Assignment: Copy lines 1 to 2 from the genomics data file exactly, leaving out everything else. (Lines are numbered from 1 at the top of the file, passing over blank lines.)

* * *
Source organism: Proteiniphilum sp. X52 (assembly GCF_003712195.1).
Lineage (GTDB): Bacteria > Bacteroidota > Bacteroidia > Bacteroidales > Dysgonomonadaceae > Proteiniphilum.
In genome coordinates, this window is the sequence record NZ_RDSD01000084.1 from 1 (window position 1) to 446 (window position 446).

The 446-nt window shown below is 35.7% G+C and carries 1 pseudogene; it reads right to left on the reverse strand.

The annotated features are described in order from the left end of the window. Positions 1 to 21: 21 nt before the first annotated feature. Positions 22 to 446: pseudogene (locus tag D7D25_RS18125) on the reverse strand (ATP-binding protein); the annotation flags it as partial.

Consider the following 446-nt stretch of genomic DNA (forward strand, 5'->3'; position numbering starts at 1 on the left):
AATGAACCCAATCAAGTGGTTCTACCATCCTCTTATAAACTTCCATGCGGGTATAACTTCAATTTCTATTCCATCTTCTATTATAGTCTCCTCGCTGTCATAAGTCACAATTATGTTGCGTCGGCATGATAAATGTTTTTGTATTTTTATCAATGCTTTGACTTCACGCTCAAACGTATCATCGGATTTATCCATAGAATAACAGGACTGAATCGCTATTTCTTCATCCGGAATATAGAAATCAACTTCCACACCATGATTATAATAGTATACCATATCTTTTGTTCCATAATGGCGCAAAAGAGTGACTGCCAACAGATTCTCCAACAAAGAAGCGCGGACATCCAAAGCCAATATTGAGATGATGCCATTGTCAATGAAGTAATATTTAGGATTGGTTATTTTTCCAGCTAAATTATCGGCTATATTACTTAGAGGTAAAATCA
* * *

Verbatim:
Source organism: Proteiniphilum sp. X52 (assembly GCF_003712195.1).
Lineage (GTDB): Bacteria > Bacteroidota > Bacteroidia > Bacteroidales > Dysgonomonadaceae > Proteiniphilum.